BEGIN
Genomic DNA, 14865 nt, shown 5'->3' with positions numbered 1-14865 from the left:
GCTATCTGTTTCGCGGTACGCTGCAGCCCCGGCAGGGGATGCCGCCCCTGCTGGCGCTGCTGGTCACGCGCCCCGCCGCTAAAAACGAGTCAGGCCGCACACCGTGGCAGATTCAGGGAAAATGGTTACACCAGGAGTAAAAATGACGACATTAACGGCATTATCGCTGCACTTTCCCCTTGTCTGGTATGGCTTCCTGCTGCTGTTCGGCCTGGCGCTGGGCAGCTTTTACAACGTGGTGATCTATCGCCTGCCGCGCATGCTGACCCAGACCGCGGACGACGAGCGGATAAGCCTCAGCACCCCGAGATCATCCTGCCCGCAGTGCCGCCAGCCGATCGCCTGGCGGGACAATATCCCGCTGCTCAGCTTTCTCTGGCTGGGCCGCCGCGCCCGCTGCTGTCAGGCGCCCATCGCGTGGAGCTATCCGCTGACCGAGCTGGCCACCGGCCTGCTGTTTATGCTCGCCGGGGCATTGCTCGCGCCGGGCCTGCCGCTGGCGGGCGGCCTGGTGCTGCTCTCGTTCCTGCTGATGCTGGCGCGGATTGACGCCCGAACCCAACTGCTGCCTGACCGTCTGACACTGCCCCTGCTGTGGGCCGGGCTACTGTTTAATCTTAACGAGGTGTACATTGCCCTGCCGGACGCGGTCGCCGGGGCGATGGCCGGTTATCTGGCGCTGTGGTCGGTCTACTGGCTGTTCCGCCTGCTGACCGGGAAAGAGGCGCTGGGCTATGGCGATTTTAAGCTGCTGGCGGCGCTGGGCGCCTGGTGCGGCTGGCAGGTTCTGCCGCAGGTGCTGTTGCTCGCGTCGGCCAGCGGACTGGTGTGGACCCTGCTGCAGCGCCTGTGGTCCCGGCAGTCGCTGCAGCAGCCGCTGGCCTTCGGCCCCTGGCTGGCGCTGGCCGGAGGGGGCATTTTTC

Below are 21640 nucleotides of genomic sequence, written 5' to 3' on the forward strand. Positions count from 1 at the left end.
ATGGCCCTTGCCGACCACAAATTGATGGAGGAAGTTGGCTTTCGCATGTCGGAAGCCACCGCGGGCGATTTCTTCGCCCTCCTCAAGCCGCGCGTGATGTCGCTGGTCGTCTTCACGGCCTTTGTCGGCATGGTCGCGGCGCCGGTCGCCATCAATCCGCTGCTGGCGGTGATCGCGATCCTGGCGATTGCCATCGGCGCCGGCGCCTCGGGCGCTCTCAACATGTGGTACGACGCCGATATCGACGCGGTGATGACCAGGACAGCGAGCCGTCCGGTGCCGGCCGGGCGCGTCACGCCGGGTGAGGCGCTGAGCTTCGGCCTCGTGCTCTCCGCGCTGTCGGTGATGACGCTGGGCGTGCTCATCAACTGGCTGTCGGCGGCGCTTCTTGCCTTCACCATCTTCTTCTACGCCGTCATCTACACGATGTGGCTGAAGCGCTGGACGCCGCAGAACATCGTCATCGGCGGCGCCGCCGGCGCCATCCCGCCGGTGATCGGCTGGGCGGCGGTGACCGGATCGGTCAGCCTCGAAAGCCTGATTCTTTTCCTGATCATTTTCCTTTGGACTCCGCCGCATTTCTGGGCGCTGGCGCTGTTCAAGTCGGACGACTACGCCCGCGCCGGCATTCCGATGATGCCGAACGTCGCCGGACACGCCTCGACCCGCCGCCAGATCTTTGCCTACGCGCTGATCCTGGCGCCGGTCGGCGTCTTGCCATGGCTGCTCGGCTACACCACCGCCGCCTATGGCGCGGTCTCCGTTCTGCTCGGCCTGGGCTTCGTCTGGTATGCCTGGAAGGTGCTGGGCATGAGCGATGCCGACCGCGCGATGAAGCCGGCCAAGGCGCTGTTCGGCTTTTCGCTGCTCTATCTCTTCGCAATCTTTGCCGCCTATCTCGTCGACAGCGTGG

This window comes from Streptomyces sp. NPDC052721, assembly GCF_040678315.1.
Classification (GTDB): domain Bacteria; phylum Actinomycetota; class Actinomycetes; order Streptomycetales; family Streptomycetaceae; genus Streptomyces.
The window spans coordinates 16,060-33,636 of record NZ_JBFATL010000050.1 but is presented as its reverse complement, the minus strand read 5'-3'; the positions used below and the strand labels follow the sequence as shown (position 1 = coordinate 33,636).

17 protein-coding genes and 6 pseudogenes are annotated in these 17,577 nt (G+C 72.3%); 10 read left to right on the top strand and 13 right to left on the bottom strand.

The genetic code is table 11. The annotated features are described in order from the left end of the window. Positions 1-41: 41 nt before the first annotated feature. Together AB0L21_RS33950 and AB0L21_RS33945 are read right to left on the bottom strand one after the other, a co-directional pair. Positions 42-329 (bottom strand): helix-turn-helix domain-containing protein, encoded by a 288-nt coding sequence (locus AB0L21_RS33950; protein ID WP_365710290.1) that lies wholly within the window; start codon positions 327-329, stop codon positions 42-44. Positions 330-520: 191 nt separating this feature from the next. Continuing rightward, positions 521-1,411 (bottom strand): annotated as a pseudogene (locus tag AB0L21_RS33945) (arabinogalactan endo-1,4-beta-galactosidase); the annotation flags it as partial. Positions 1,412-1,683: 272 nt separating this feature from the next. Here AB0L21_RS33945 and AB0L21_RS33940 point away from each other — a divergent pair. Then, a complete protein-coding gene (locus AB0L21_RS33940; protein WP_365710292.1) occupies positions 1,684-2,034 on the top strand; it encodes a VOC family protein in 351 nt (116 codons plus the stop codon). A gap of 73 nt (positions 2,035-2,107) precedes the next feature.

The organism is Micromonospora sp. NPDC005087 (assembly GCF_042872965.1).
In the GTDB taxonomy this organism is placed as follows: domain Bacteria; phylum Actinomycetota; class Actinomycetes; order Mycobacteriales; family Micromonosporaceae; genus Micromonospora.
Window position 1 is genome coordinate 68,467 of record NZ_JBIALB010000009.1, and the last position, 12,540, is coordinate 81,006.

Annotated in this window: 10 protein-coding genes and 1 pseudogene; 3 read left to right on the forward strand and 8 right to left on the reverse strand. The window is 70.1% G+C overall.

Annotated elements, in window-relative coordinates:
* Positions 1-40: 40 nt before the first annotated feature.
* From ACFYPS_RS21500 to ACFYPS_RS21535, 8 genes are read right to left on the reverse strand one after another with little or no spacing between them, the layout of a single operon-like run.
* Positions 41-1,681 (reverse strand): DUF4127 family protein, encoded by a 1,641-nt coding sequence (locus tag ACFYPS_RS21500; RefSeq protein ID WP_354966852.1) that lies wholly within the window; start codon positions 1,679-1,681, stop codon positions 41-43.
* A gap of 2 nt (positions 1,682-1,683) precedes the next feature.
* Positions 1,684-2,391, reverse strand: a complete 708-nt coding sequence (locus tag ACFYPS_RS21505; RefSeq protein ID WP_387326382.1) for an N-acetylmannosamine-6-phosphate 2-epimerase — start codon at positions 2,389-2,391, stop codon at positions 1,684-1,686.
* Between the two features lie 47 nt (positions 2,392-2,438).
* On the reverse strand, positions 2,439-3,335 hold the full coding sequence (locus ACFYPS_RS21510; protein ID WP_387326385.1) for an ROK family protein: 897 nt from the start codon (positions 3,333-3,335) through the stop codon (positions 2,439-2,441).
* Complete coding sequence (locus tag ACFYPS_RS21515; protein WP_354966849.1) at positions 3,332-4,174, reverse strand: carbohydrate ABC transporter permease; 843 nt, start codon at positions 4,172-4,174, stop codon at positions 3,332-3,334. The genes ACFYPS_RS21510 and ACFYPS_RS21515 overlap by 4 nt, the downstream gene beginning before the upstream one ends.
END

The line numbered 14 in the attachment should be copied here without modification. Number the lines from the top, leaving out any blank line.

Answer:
Annotated elements, in window-relative coordinates: